The Washington Post will join the growing trend among American newspapers of running front-page advertising when it publishes a display ad at the bottom of 1A next Sunday, Michael Calderone writes in Yahoo’s The Upshot blog.

The Post previewed the move last Sunday with an A-section spadea – a single-fold advertisement wrapped around the section – sponsored by Capital One that covered half of the front and all of the back of the section in D.C.-metro editions. It was a first for the newspaper.

“[T]he Post has been something of a holdout from the general embrace of front-page newspaper ads, as advertising revenue has sharply dropped for all print publications in recent years,” Calderone says. “Several major newspapers now run front-page display ads, including the Wall Street Journal, Los Angeles Times, and the New York Times — with the latter paper starting to run front-page ads just last year.”

The Post’s first dip into the water will be a 2-inch high banner at the bottom of the page.

McClatchy newspapers, including The News & Observer in Raleigh and the Charlotte Observer, routinely run 1A ads across the bottom of the page, as well as removable stickers with advertising at the top of the front page.

For generations newspapers have avoided running advertising on the front page because doing so indicated the newspaper’s voice and identity, and thus its credibility, were for sale.

“But harsh economic struggles have forced newspaper companies to get more creative when it comes to generating revenue,” Calderone says. “And with its inaugural front-page ad scheduled for next Sunday, the Post is showing that it’s no exception.”

Twitter kills the PR star

Monday, September 13th, 2010

“The long-suffering, much-maligned press release, I’d argue, finally died this summer,” Simon Dumenco says in Advertising Age today.

They’ve been replaced by Twitter, and the last nails in the press release coffin were driven by BP (with another failure), JetBlue and, finally, Kanye West.

“[I]ncreasingly, the news media has a nifty new way of ‘reporting’ entertainment news: regurgitating celebrity tweets,” he writes. “It wasn’t that long ago that a celebrity with something ‘important’ to put out there, like an apology, would automatically say it through a tightly controlled protocol, like a set of engineered sound bites delivered via a well-staged interview. Now 140 characters or fewer suffices.”

But, “Of course, press releases will probably continue to stumble along, zombie-like, for years to come, because too many PR folks are still heavily invested in grinding them out,” Dumenco says.

New York Times publisher concedes end to print

Thursday, September 9th, 2010

Publisher Arthur Sulzberger said this week the New York Times will no longer appear in print – someday.

Sulberger’s concession to what some call the obvious is a first, according to Henry Blodget in Business Insider, and no small idea.

Loss of print will require restructuring or downsizing the whole company or finding an underwriter (like, say, Mexican tycoon Carlos Slim). “The economics of the online news business will not support the infrastructure or newsroom that the printed paper supports,” he says.

“Importantly, even a successful online paywall will not allow the paper to maintain its current cost structure,” Blodget writes. If they pull in 1 million subscribers at $100 each they could meet current costs, assuming no loss in ad revenue.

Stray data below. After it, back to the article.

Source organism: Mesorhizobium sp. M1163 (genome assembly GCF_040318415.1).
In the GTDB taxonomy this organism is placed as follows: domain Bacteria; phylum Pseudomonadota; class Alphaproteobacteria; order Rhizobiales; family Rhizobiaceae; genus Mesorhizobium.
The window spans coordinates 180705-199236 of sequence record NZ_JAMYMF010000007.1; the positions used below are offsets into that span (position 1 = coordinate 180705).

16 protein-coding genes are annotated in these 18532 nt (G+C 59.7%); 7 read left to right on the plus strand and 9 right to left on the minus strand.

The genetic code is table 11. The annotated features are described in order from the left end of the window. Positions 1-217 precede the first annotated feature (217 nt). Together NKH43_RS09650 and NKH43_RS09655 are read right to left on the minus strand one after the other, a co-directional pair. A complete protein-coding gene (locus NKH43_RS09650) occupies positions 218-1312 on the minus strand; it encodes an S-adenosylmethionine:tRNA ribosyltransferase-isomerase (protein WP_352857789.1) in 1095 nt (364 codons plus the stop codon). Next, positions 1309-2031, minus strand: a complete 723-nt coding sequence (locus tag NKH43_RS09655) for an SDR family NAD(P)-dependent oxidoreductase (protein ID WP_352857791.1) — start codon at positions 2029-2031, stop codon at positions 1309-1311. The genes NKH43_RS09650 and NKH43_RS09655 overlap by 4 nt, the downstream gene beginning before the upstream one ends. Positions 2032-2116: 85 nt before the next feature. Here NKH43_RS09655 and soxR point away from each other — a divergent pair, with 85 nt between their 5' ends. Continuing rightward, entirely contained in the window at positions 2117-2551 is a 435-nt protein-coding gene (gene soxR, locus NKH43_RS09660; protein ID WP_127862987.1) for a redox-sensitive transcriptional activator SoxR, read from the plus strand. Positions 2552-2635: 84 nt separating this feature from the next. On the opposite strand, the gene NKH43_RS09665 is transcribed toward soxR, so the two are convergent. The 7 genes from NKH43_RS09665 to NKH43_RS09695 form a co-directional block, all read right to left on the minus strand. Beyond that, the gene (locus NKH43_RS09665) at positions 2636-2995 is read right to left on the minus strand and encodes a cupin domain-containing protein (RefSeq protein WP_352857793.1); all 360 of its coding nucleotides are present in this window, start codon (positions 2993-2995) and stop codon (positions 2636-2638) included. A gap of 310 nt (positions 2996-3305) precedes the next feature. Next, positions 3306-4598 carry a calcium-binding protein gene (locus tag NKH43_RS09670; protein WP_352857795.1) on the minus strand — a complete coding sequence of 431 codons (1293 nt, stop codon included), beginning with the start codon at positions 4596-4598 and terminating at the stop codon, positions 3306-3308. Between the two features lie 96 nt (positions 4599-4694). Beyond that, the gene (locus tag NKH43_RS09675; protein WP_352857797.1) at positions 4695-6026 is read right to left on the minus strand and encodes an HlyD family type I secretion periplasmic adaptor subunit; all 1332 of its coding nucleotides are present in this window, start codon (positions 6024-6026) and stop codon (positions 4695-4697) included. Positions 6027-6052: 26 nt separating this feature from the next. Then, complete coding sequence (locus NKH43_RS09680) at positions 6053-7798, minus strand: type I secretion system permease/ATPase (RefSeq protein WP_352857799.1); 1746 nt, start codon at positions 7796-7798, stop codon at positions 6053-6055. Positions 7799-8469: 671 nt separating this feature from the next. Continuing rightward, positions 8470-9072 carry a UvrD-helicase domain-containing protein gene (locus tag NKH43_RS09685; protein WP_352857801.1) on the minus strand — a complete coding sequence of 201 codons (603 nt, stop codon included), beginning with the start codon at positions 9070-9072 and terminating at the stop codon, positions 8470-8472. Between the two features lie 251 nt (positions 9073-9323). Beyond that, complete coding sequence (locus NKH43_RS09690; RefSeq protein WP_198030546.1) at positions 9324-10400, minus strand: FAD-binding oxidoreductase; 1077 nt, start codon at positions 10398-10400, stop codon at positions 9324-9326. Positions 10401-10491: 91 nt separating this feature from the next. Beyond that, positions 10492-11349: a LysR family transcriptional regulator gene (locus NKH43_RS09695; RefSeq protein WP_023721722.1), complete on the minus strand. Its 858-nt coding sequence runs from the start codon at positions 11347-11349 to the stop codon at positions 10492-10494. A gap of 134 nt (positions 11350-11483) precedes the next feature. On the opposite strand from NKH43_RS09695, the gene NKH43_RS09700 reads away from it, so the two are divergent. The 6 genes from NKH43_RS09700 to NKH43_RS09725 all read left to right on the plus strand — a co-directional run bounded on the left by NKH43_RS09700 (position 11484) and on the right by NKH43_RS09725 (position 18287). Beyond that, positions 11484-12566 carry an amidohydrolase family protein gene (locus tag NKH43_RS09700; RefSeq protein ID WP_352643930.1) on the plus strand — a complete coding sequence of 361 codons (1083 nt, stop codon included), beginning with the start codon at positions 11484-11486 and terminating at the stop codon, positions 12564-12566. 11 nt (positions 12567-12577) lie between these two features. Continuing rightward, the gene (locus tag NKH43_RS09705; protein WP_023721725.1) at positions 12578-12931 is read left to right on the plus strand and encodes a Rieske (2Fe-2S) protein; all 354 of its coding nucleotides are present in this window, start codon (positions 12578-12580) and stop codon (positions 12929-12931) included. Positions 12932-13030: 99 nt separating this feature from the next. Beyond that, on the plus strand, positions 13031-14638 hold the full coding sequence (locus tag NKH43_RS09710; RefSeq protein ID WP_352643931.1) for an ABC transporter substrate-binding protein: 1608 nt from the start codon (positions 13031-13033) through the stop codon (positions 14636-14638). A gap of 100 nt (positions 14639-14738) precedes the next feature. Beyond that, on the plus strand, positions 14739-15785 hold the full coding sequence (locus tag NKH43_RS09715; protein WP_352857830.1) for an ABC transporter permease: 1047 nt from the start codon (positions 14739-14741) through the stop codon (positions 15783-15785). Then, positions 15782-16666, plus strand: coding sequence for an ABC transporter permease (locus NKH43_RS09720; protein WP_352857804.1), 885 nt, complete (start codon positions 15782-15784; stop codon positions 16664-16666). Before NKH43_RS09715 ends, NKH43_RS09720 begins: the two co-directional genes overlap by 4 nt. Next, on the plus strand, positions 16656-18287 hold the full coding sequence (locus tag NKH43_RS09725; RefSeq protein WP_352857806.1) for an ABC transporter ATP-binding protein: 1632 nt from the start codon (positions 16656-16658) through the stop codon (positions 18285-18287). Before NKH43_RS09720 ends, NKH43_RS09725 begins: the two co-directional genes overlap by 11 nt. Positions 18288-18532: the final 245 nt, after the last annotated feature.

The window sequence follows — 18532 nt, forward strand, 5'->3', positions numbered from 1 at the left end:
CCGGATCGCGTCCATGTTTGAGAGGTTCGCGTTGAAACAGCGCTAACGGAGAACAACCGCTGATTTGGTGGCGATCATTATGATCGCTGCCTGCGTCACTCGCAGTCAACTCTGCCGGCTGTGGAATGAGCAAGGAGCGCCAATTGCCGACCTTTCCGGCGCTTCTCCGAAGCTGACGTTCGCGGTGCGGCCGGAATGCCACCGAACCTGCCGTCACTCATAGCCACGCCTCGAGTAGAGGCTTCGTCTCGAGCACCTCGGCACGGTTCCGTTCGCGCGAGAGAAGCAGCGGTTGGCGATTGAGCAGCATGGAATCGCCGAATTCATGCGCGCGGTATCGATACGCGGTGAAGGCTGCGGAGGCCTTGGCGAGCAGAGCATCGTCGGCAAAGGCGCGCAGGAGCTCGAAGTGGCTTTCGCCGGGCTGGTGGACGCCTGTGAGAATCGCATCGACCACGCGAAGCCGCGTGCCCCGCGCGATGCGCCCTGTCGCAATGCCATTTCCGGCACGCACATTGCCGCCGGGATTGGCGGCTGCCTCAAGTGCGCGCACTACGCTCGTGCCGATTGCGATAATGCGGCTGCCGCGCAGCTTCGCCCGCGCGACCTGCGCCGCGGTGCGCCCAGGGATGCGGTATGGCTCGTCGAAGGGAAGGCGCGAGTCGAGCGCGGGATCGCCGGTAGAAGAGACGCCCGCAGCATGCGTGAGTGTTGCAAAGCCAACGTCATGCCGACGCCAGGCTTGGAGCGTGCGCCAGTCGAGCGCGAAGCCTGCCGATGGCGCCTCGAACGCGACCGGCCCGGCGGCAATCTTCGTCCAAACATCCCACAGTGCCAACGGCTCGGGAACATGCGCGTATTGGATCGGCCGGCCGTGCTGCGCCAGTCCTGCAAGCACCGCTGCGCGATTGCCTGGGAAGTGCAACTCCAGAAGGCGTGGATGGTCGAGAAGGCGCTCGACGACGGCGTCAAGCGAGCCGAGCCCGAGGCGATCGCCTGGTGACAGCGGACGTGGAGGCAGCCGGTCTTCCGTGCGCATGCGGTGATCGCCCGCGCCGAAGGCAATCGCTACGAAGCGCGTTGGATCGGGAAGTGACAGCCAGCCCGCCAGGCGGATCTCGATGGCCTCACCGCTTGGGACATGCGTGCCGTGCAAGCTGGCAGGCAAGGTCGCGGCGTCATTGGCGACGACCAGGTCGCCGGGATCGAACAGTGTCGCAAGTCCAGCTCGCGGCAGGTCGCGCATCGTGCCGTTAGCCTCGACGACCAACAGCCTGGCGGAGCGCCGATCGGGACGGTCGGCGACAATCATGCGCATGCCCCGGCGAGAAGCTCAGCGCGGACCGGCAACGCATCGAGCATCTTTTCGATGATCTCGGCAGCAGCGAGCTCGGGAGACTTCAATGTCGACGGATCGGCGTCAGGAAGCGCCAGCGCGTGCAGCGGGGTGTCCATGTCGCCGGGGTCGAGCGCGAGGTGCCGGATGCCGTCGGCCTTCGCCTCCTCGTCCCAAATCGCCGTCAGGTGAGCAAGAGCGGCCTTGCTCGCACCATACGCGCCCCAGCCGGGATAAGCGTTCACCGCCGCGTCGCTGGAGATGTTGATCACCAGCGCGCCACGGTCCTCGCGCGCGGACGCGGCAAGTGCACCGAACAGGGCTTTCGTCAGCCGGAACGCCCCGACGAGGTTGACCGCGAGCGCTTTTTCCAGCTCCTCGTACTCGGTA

The New York Times is due to introduce a “metered” paywall in early 2011. Readers will be allowed to access a certain number of articles free each month, then will be asked to pay.

What Sulzberger said in an interview mostly about the paywall with Emma Heald at Editors Weblog was that “we will stop printing the New York Times sometime in the future, date TBD.”

Newspaper ads show nine months of recovery

Wednesday, September 8th, 2010

The falloff of newspaper ad spending appears to be moderating, the Newspaper Association of America says, with a decline of 5.6 percent recorded in the second quarter this year compared to last, the third quarter in a row with a smaller year-to-year loss.

Through 2009, the deficit was 29 percent in the second quarter, then 27.9 percent and 23.7 percent in the final three months, Market Watch says. Then this year started with a drop of only 9.7 percent.

Meanwhile, online ad spending rose by 14 percent, following 5 percent growth in the first quarter and declines during each quarter of 2009.

Magazines show signs of stabalizing economy

Wednesday, September 8th, 2010

In one small sign that advertising may be on the rebound, Men’s Journal has decided it will reinstate one of the two yearly issues that had been cut to save money. “The additional issue builds on Men’s Journal’s strong newsstand and ad page momentum,” Mediaweek says.

The magazine’s ad pages are up 12 percent for September over a year ago, and single copy sales grew by 24.7 percent in the first half of 2010.

People StyleWatch will also add an 11th issue this year and increase its base rate while Cosmopolitan increases it base rate as well.

BP spent millions on ads after oil rig collapse

Tuesday, September 7th, 2010

The BP oil well disaster has been good for the coffers of local media outlets across the country, according to a report at Editor & Publisher.

BP spent $93,429,175 on advertising between April and the end of July, more than three times the amount the firm spent on advertising during the same period in 2009, according to information released last week by the Congressional Committee on Energy and Commerce.

The spending was almost entirely for advertising in national and local newspapers and magazines, and on national and local television stations.

The firm bought newspaper ads in 126 markets in 17 states in the three months after the spill, including papers in Florida, Louisiana, Alabama, Mississippi, California, Connecticut, Delaware, Georgia, Illinois, Indiana, Ohio, Maryland, Michigan, New York, Pennsylvania, Wisconsin and Texas.

Deepwater Horizon, a massive oil rig owned by Transocean Ltd., a Swiss firm, and leased to BP PLC was drilling about 52 miles southeast of Venice, La., in 5,000 feet of water when fire erupted on the evening of April 20. Most of the 126-member crew escaped from the burning oil rig, which eventually collapsed and sank into the ocean. Eleven crew members were killed and at least 17 workers suffered injuries.